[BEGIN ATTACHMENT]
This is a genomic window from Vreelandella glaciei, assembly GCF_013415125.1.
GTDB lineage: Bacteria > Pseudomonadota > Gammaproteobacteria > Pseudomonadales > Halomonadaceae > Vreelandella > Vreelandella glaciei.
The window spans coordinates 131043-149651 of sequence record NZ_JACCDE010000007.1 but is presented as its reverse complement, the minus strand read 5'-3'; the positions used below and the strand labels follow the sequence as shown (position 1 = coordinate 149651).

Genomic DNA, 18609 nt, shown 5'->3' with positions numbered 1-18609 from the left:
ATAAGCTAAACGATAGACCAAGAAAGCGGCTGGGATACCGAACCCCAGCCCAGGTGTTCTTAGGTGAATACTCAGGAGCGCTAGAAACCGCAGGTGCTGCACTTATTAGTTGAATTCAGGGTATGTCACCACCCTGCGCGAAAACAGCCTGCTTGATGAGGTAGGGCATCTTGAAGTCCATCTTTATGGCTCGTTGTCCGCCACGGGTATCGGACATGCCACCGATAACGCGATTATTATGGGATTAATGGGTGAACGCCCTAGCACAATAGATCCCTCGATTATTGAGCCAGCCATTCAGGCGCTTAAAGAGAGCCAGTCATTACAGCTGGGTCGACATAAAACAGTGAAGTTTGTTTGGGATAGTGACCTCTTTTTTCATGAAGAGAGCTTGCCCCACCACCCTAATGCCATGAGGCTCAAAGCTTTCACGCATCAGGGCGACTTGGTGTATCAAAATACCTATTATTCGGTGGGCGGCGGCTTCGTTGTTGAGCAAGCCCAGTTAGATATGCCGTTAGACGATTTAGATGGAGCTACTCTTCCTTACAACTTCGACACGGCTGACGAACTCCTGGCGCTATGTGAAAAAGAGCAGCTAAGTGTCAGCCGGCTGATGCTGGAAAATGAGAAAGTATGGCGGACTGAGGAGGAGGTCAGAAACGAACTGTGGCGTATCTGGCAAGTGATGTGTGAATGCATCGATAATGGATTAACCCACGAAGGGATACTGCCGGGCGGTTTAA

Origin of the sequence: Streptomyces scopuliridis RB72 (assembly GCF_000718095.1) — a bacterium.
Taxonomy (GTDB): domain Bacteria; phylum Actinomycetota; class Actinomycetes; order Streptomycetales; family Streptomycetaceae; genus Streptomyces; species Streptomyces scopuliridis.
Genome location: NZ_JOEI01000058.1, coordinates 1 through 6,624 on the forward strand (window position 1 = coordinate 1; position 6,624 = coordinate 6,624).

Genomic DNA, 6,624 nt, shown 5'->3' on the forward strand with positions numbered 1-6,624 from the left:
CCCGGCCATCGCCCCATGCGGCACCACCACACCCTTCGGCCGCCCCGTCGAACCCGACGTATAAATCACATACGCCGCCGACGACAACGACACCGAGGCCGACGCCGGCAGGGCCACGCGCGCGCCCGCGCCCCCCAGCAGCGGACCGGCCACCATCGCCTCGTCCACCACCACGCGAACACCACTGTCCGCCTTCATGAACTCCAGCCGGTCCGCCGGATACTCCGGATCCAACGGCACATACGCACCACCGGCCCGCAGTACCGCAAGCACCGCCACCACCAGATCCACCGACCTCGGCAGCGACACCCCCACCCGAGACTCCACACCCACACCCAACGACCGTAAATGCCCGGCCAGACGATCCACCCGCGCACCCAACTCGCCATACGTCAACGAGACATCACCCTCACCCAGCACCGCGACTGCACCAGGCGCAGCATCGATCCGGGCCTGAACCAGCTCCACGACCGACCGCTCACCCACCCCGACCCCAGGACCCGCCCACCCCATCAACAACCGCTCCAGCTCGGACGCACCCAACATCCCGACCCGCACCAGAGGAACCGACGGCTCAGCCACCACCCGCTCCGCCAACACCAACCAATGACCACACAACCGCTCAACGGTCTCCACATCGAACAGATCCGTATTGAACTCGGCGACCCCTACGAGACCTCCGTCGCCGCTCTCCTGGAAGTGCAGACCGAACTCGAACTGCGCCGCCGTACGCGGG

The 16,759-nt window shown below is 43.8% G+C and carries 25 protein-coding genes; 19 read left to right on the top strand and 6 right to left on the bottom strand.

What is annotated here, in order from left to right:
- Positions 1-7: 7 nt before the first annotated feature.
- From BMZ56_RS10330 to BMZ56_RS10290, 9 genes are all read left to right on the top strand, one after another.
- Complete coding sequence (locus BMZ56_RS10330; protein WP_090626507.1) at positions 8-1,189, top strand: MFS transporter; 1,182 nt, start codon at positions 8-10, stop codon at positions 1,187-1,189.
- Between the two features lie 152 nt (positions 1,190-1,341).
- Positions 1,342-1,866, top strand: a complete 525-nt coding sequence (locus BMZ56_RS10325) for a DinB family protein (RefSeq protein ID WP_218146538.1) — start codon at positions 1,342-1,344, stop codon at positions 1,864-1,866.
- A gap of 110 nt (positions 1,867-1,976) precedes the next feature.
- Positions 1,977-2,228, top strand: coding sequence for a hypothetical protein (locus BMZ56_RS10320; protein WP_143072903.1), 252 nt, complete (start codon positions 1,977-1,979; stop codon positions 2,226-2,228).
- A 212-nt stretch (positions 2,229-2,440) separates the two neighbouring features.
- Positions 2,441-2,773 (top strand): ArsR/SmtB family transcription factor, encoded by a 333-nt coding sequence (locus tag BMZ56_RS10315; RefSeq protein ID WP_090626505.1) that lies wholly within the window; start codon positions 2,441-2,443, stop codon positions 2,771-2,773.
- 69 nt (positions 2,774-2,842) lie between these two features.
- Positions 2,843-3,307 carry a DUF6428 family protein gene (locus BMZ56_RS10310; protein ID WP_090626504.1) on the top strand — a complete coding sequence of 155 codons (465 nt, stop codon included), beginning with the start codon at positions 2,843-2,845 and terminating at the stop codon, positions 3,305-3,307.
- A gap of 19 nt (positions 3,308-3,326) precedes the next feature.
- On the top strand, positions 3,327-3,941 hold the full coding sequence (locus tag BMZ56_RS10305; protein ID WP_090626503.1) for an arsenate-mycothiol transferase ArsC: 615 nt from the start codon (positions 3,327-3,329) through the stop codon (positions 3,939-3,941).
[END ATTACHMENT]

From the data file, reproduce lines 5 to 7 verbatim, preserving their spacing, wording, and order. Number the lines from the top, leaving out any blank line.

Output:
ATAAGCTAAACGATAGACCAAGAAAGCGGCTGGGATACCGAACCCCAGCCCAGGTGTTCTTAGGTGAATACTCAGGAGCGCTAGAAACCGCAGGTGCTGCACTTATTAGTTGAATTCAGGGTATGTCACCACCCTGCGCGAAAACAGCCTGCTTGATGAGGTAGGGCATCTTGAAGTCCATCTTTATGGCTCGTTGTCCGCCACGGGTATCGGACATGCCACCGATAACGCGATTATTATGGGATTAATGGGTGAACGCCCTAGCACAATAGATCCCTCGATTATTGAGCCAGCCATTCAGGCGCTTAAAGAGAGCCAGTCATTACAGCTGGGTCGACATAAAACAGTGAAGTTTGTTTGGGATAGTGACCTCTTTTTTCATGAAGAGAGCTTGCCCCACCACCCTAATGCCATGAGGCTCAAAGCTTTCACGCATCAGGGCGACTTGGTGTATCAAAATACCTATTATTCGGTGGGCGGCGGCTTCGTTGTTGAGCAAGCCCAGTTAGATATGCCGTTAGACGATTTAGATGGAGCTACTCTTCCTTACAACTTCGACACGGCTGACGAACTCCTGGCGCTATGTGAAAAAGAGCAGCTAAGTGTCAGCCGGCTGATGCTGGAAAATGAGAAAGTATGGCGGACTGAGGAGGAGGTCAGAAACGAACTGTGGCGTATCTGGCAAGTGATGTGTGAATGCATCGATAATGGATTAACCCACGAAGGGATACTGCCGGGCGGTTTAA

Origin of the sequence: Streptomyces scopuliridis RB72 (assembly GCF_000718095.1) — a bacterium.
Taxonomy (GTDB): domain Bacteria; phylum Actinomycetota; class Actinomycetes; order Streptomycetales; family Streptomycetaceae; genus Streptomyces; species Streptomyces scopuliridis.